Echo Entertainment profit rises on The Star’s VIP boost

echo-entertainment-the-star-casinoAustralian casino operator Echo Entertainment nearly doubled its profit in its most recent fiscal year, despite continued poor performance by its properties in Queensland. Echo’s overall revenue in the 12 months ending June 30 was up 7.5% to A$1.7b, earnings were up 31.3% to $188.6m and profit rose 97.9% to $83.5m, although normalized profit fell 15.5% to $126.9m after accounting for higher taxation rates and depreciation costs.

Echo’s $870m refurbishing of its Sydney casino The Star apparently worked, with the property reporting normalized revenue up 12.7% and earnings up 6.1% to $260.3m. It was a different story in Queensland, where Echo’s three properties reported normalized revenue down 1.7% and earnings down 6.9% to $131.1m. Echo’s overall normalized VIP gaming revenue rose 26.9% thanks to a 34.6% rise in turnover and a 0.22 point rise in win rate to 1.62%.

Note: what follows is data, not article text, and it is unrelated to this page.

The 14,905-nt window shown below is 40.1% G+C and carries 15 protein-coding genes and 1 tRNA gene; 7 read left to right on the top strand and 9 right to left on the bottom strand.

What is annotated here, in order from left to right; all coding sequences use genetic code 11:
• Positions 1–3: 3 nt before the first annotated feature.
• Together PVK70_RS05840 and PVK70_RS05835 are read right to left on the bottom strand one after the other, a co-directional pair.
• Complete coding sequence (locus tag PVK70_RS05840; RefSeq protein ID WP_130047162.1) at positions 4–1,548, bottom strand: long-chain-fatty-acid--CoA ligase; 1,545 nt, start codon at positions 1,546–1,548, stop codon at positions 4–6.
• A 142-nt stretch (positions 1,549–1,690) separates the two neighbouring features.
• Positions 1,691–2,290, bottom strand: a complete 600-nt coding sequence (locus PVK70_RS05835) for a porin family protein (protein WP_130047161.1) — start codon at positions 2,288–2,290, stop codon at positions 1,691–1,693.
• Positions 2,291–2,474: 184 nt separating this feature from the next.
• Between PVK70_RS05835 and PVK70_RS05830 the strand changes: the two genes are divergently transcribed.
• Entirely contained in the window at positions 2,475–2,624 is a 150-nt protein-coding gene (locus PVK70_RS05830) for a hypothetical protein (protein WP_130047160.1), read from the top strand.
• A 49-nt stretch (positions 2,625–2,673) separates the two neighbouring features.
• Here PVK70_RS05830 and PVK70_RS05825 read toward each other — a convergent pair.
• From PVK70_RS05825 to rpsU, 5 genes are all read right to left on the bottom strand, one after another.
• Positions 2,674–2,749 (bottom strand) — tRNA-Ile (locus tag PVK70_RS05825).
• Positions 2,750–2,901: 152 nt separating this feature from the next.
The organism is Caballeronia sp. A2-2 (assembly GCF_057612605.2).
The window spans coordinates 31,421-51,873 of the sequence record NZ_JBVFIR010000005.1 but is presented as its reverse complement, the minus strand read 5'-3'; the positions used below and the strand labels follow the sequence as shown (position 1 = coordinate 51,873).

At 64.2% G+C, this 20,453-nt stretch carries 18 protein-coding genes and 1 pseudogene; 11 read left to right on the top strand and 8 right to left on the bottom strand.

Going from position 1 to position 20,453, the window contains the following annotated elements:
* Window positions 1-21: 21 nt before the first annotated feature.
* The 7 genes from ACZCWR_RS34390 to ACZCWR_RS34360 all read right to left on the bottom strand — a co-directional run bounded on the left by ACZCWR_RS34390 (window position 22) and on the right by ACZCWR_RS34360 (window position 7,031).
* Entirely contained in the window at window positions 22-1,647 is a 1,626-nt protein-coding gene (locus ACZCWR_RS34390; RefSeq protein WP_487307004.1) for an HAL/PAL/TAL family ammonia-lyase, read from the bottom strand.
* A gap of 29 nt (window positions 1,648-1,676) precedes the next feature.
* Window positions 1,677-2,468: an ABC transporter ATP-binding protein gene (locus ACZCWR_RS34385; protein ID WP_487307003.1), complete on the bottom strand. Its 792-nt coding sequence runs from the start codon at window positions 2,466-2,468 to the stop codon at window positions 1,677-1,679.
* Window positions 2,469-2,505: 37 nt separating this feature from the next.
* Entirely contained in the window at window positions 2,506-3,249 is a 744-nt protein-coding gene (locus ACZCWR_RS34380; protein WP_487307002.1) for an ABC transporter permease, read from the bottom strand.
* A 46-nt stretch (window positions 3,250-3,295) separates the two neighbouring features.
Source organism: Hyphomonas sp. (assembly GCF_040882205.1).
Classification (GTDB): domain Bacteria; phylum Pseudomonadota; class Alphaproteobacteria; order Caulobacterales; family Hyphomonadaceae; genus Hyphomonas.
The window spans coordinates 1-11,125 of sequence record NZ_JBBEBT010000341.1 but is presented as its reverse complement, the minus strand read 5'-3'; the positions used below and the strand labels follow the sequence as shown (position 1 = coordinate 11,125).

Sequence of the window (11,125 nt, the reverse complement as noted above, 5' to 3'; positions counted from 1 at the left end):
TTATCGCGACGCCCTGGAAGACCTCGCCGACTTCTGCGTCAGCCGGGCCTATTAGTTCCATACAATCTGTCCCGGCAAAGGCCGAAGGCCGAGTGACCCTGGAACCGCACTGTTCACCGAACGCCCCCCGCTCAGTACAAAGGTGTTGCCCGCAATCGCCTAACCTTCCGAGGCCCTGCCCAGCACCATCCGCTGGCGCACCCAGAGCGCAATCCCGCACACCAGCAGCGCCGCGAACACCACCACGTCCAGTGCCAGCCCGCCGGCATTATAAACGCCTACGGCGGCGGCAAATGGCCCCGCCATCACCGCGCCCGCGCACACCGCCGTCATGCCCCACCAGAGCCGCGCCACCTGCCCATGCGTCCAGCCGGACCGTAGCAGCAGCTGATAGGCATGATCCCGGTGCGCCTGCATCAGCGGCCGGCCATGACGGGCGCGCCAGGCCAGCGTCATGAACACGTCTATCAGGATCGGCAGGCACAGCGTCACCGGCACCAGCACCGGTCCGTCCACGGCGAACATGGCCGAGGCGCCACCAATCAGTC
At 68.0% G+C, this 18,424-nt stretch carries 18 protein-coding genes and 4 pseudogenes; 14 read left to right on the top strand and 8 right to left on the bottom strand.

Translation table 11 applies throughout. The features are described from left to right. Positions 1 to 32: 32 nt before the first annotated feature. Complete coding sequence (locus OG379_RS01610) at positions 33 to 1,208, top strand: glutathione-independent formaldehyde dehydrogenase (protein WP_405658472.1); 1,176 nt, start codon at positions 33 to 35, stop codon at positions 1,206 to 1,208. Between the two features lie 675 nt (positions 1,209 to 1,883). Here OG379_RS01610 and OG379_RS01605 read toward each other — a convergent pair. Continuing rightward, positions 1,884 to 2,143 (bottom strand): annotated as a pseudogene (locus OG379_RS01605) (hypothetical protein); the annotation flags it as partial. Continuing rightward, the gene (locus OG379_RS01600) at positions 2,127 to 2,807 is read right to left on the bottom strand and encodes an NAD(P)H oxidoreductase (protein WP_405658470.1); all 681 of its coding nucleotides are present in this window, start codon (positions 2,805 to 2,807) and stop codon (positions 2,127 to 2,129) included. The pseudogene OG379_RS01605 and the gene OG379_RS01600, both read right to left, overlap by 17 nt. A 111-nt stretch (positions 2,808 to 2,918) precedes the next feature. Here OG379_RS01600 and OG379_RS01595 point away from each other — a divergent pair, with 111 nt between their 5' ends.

Looking ahead, normalized revenue for the first seven weeks of the new fiscal year is up 9.6% thanks to strong growth in the VIP sector. Echo CEO John Redmond said he was confident of The Star’s ability to produce “consistent revenue growth and improved operating leverage” in the coming year and beyond. But the Queensland properties “will not reach their potential until further significant investment is made.”

Having lost its fight to retain its Sydney casino monopoly past 2019, Echo is looking to bolster its Queensland operations. Redmond says the Brisbane, Gold Coast and Townville casinos lack the scale and flash necessary to attract Asian VIPs. Echo’s VIP turnover in Queensland fell 19% over the past year, whereas The Star’s VIP turnover rose 29%. Problem is, Echo’s $1.3b proposal to relocate its Treasury Casino in Brisbane and expand the Jupiters Gold Coast facility is squaring off with a rival Brisbane proposal from Crown Ltd., while Hong Kong billionaire Tony Fung wants to build a $4.2b resort-casino further north in Cairns.

Meanwhile, The Star is under fire by New South Wales gambling regulators for distributing $90k to 18 high-rollers as part of a Chinese New Year promotional lottery in February. The Star offered VIPs in its Sovereign Room the opportunity to win a $1m prize, with one chance to win offered for every $30k wagered. The 18 gamblers in question were each awarded $5k via the drawing. NSW regulations prohibit issuing cash prizes to gamblers between 10pm and 8am (although an electronic bank deposit is okay). The matter is up for a hearing in Downing Center Local Court next week, and if found guilty, The Star could be liable for fines of $40k.